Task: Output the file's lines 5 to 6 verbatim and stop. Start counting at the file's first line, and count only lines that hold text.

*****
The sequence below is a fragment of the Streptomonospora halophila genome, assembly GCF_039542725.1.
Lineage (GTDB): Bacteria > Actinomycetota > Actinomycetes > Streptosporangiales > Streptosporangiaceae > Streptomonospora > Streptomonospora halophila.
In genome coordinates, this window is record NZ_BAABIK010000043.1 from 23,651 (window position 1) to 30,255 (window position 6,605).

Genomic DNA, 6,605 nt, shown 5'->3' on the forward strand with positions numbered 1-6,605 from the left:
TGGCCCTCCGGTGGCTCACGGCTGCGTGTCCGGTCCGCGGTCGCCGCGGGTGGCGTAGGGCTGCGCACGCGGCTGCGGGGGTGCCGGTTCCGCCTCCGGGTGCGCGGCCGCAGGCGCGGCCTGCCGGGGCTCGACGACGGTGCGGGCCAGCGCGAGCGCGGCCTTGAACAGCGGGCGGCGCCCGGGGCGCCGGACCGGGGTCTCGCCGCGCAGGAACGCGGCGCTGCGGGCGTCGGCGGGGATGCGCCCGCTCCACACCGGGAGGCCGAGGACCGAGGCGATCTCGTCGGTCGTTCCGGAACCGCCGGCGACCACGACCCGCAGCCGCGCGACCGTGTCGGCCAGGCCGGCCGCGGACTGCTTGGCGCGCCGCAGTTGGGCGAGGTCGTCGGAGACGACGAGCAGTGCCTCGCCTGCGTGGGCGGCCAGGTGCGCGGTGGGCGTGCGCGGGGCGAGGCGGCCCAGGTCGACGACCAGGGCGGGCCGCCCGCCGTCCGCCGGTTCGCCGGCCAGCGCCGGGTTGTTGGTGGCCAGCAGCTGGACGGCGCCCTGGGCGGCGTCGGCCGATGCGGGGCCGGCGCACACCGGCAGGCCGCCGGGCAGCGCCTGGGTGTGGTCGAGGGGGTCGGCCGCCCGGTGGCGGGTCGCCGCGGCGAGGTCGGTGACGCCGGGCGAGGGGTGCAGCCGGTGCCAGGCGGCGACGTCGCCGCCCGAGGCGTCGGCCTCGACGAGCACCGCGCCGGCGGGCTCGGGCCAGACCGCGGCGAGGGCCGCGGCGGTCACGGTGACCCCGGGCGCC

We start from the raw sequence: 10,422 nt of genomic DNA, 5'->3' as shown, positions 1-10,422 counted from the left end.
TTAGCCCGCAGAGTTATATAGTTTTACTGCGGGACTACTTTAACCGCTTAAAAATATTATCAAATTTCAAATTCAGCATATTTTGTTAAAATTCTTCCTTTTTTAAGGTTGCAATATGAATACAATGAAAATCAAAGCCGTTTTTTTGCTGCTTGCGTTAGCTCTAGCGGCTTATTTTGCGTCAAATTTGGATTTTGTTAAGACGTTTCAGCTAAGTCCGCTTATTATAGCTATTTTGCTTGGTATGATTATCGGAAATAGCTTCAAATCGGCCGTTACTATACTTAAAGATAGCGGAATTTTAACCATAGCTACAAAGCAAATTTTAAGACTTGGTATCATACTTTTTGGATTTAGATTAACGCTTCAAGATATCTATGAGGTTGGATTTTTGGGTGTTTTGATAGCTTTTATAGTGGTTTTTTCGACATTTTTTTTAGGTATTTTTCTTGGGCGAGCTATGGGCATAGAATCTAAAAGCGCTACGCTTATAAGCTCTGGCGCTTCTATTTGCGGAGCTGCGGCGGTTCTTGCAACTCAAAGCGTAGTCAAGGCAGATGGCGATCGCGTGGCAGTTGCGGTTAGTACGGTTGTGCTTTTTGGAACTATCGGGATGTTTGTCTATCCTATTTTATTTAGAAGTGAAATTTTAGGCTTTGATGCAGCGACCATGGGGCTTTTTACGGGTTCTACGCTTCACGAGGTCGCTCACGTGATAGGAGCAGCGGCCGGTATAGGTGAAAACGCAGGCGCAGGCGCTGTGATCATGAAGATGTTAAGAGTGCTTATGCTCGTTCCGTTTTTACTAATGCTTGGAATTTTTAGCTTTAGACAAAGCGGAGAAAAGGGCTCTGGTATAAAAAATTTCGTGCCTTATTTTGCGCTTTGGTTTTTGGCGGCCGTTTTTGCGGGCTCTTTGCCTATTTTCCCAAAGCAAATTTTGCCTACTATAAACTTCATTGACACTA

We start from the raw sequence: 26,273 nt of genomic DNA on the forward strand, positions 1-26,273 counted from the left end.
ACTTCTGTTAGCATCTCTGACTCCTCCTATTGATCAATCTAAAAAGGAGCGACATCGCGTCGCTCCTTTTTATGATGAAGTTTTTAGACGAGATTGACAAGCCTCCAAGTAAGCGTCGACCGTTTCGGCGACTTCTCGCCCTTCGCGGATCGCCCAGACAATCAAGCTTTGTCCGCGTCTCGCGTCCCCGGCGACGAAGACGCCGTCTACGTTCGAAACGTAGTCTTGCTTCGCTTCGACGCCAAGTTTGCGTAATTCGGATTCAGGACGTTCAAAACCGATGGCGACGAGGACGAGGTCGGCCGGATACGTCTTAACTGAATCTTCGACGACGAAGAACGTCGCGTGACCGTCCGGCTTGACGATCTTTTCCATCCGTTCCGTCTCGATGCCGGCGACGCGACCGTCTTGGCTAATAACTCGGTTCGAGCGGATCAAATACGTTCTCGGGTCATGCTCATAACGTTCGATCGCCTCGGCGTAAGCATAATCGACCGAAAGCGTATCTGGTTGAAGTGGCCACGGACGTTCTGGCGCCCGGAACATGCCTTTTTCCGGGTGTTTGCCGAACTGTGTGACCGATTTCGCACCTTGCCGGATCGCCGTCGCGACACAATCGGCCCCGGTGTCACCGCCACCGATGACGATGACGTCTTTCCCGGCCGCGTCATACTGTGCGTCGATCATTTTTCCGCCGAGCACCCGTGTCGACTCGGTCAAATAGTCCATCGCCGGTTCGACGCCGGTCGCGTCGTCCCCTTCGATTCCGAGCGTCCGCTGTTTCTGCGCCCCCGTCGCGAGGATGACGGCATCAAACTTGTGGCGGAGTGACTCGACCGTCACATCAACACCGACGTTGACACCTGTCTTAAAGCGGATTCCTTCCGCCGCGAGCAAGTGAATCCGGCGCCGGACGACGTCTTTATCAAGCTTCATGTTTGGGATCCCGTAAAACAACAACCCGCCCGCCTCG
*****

TGGCCCTCCGGTGGCTCACGGCTGCGTGTCCGGTCCGCGGTCGCCGCGGGTGGCGTAGGGCTGCGCACGCGGCTGCGGGGGTGCCGGTTCCGCCTCCGGGTGCGCGGCCGCAGGCGCGGCCTGCCGGGGCTCGACGACGGTGCGGGCCAGCGCGAGCGCGGCCTTGAACAGCGGGCGGCGCCCGGGGCGCCGGACCGGGGTCTCGCCGCGCAGGAACGCGGCGCTGCGGGCGTCGGCGGGGATGCGCCCGCTCCACACCGGGAGGCCGAGGACCGAGGCGATCTCGTCGGTCGTTCCGGAACCGCCGGCGACCACGACCCGCAGCCGCGCGACCGTGTCGGCCAGGCCGGCCGCGGACTGCTTGGCGCGCCGCAGTTGGGCGAGGTCGTCGGAGACGACGAGCAGTGCCTCGCCTGCGTGGGCGGCCAGGTGCGCGGTGGGCGTGCGCGGGGCGAGGCGGCCCAGGTCGACGACCAGGGCGGGCCGCCCGCCGTCCGCCGGTTCGCCGGCCAGCGCCGGGTTGTTGGTGGCCAGCAGCTGGACGGCGCCCTGGGCGGCGTCGGCCGATGCGGGGCCGGCGCACACCGGCAGGCCGCCGGGCAGCGCCTGGGTGTGGTCGAGGGGGTCGGCCGCCCGGTGGCGGGTCGCCGCGGCGAGGTCGGTGACGCCGGGCGAGGGGTGCAGCCGGTGCCAGGCGGCGACGTCGCCGCCCGAGGCGTCGGCCTCGACGAGCACCGCGCCGGCGGGCTCGGGCCAGACCGCGGCGAGGGCCGCGGCGGTCACGGTGACCCCGGGCGCC

We start from the raw sequence: 10,422 nt of genomic DNA, 5'->3' as shown, positions 1-10,422 counted from the left end.